Ford Explorer XLT Vs Limited: Which Trim is Right for You?
The Ford Explorer remains one of the brand's most enduring—and best-selling—SUVs.
When it debuted back in 1991, the Explorer served as a preview of the high-rider future. It sat on a modified truck platform and well, it drove like one. Fast forward to today's sixth-generation model and the Explorer has a much more road-friendly ride. Nonetheless, it still stands apart from most of the mid-sized segment, as it sits on a rear-biased platform, not front-drive-based. For those moving out of trucks, that similarity provides a comfortable familiarity.
Like a truck, the Explorer comes in plenty of trims, ranging from frugal to fancy. For this trim-on-trim comparison, we're focusing in on two of the more popular flavors. Stuck on which is the right one for you? Read on for our full Ford Explorer XLT versus Limited comparison.
The Explorer is one of the few mainstream rear-drive-based SUVs out there. That gives subtly different proportions from the competition, with an emphasis on a long hood and short front overhang. The Explorer has a rugged, upright stance, with a bluff front-end incorporating simple, rectangular headlights and hexagonal grille. A strong shoulder line and reverse-rake C-pillar keep the Explorer looking like, well, an Explorer.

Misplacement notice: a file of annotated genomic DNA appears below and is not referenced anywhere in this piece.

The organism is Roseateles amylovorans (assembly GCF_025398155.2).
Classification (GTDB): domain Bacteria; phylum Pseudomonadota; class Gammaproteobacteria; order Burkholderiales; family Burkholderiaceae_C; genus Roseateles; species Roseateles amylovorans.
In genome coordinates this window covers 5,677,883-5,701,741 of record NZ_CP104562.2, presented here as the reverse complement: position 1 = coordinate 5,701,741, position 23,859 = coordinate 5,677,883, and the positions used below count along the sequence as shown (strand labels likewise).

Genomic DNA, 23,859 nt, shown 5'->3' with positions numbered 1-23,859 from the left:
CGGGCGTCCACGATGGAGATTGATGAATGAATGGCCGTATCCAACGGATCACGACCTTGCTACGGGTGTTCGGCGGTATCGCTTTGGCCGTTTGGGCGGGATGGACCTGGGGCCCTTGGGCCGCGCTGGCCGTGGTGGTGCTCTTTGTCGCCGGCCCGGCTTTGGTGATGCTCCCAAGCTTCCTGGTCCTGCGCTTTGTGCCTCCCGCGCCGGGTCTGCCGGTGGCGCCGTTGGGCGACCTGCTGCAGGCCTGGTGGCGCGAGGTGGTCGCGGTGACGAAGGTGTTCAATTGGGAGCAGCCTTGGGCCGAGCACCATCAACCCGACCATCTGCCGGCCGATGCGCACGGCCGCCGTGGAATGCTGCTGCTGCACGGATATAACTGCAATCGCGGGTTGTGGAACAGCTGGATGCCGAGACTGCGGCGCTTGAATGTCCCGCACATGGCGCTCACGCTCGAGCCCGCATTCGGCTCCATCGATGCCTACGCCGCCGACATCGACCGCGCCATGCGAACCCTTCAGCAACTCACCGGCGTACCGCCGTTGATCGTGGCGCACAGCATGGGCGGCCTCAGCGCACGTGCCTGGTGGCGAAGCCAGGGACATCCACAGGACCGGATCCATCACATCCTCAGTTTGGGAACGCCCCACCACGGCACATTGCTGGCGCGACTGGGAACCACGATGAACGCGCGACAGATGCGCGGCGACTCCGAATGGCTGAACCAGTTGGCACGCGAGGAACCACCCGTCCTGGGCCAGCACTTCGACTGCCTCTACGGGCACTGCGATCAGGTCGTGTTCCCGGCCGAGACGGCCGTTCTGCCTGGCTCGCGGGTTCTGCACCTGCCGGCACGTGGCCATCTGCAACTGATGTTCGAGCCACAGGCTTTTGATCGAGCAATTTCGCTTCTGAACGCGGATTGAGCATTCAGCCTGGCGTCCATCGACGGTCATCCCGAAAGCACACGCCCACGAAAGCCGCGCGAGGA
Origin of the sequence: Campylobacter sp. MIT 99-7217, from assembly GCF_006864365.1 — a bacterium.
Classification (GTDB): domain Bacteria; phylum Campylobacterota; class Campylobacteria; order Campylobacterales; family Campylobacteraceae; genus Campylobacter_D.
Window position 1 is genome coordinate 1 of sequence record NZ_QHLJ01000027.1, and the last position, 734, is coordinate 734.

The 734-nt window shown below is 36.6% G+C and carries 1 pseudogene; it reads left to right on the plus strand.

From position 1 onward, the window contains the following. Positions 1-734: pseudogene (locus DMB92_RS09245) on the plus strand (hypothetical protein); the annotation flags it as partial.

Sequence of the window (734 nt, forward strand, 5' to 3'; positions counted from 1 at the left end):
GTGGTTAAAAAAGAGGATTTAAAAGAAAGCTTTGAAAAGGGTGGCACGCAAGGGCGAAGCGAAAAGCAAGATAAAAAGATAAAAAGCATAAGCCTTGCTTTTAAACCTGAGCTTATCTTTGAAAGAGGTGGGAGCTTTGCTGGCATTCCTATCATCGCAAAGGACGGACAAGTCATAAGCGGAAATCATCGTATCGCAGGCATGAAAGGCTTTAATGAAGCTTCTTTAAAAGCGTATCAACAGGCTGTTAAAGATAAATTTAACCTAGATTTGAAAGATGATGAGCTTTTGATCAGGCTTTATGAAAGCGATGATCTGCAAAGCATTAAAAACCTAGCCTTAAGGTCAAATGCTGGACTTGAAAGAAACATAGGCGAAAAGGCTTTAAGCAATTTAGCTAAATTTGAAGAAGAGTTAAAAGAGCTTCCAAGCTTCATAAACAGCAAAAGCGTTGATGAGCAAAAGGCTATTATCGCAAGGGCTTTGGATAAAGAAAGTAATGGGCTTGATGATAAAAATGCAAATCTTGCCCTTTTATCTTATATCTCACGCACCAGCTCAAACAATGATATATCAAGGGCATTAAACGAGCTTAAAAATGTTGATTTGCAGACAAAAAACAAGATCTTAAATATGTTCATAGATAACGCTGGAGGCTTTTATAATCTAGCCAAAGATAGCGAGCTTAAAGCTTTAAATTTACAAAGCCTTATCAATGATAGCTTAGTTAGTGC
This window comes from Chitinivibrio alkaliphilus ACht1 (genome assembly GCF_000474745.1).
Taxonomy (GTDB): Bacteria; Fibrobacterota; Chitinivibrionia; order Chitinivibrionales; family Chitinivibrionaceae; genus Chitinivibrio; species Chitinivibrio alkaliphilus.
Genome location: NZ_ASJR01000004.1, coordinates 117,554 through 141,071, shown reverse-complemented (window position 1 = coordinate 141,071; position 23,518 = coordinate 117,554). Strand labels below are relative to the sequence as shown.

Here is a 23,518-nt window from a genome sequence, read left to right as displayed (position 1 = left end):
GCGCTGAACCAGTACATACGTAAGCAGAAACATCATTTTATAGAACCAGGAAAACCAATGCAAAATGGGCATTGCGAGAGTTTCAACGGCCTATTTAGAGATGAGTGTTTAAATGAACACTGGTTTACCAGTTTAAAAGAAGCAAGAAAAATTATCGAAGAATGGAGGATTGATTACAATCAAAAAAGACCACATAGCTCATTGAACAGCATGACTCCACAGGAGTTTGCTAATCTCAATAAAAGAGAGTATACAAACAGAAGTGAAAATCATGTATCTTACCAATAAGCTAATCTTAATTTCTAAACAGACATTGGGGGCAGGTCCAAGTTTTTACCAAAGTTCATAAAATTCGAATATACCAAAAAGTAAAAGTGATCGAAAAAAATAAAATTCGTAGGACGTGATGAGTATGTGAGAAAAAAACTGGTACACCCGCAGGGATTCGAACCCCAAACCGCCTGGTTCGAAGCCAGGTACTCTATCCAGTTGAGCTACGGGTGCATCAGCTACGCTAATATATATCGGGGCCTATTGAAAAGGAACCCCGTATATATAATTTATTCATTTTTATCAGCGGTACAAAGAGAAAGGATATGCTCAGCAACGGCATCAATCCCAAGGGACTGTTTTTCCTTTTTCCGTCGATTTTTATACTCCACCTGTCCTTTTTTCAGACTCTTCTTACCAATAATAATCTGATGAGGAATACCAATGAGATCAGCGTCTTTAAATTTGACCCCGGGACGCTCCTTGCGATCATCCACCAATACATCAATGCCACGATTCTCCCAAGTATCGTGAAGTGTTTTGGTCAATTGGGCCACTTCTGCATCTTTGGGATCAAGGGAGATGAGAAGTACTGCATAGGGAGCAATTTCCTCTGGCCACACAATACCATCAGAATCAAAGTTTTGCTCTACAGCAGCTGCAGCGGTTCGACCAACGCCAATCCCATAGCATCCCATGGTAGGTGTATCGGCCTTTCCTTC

There are a few key styling differences between the Explorer XLT and Limited. The former keeps much of its trim simple black plastic, including most of the grille, the lower bumper, corner air intakes, and roof rails. The Limited glitzes the joint up with a chrome-tactic grille, contrasting “skid plate,” front fog lights, and metallic roof rails. An option package does provide the fog lamps and faux skid plate for the XLT, if you’re so inclined. Limited buyers also gain a redesigned rear bumper with two chrome exhaust tips, and 20-inch alloy wheels; 18s are standard on XLT.
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As one of the largest options in this segment—coming in just shy of 199 inches (5,055 millimetres)—the Explorer has a spacious three-row cabin. The front two rows are more than comfortable for adults, and both trims have the choice of second-row captain’s chairs or a three-wide bench. Even the third row is one of the friendlier ones in the segment, with 38.9 inches (988 mm) of headroom and 32.2 inches (818 mm) of legroom.